X-Forwarded-Uri header should be url encoded?

When Traefik set x-forwarded-uri when forwarding a request, would it be a good idea that the URI is urlencoded? Its hard to use for redirecting to the x-forwarded-uri now as the URI header may contain invalid characters, for example when running graphql queries like /graphql={hello} where the curly brackets will be sent in the x-forwarded-uri as curly brackets and not url encoded. Same with other tricky characters like []^~ to name a few.

To be able to redirect to a valid url again, I need to re-encode the URI to valid urlencoded URI, but because x-forwarded-uri also contain fragments, query-parameters and path parameters, which could all contain invalid characters everything must be deconstructed into its parts, encoded and then reassembled again to create a valid url again.

Wouldn't it be better if Traefik could just let the valid, encoded url be set instead?


Is the incoming request encoded?

Usually the x-forwarded-uri is the raw uri that is received.

Do you have an example that you can share?

The incoming x-forwarded-uri is not encoded at all, it is passed raw like its received from the client.
For example a https://www.example.test/graphql?query={hello} would be received in the backend application exactly like that. I have a tomcat/jetty backend application and none of them manage to redirect to a url like that without crashing and returning 500 server error.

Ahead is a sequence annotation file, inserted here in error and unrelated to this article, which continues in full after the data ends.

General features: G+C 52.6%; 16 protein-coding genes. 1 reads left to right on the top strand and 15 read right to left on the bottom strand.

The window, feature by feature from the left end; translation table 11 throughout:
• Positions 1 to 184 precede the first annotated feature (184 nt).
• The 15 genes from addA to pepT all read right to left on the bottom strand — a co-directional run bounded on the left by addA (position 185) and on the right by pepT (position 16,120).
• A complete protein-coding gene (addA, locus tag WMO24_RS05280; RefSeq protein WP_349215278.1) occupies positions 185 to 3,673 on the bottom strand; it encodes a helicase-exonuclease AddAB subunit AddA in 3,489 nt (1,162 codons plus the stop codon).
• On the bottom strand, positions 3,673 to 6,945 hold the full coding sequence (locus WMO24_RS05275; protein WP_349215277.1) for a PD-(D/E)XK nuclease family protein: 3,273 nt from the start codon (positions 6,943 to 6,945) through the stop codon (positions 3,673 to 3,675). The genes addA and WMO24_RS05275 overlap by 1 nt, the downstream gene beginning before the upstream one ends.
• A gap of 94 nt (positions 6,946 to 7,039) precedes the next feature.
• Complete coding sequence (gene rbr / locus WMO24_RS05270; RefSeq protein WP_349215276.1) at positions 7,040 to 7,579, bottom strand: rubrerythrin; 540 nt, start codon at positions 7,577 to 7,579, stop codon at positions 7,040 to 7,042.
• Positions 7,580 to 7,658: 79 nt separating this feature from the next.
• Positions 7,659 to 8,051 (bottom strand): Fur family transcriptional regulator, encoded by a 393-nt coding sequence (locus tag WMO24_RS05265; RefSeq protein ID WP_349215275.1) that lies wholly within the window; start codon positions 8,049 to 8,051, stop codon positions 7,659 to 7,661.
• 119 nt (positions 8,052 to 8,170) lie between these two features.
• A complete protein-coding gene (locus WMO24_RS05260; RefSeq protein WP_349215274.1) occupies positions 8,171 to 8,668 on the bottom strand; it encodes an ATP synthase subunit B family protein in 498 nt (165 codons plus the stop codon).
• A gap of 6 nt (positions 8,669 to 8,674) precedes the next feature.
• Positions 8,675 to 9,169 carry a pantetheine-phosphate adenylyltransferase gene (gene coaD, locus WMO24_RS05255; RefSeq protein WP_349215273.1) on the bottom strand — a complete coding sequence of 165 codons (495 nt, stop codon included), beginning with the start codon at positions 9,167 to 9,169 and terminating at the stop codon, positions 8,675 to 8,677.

To be able to redirect to a url like that I need to deconstruct the whole x-forwarded-uri into its pieces, even down to each query parameter and encode the values. Which is very error prone and buggy to implement if you want to handle all kinds of outliers of invalid requests, and afterward you need to reconstruct the whole url again like a valid url.

If traefik could do the encoding it would be helpful, but when thinking about it, I don't think it would be correct of traefik to correct the clients mistakes either. Tomcat/Jetty should be able to set the status and location to redirect without crashing and let the client that sent the invalid url handle its own mistakes in best way.

This kind of problem would be present for all proxy type of applications, where the backend received a request and redirects to the x-forwarded-uri. In my case an oauth2 forwardauth backend where you have to redirect to the original url after sign in.


You hit the nail on the head here. This is exactly why a lot of the decisions we make may seem contrary to what some users would want, but "fixing" one client's mistakes can cause cascading issues with other clients, and it is a slippery slope.

The x-forwarded-uri header is an exact copy of the incoming request, unmodified for this very reason, in the event that the request is encoded by some middleware or server code, this header is pure.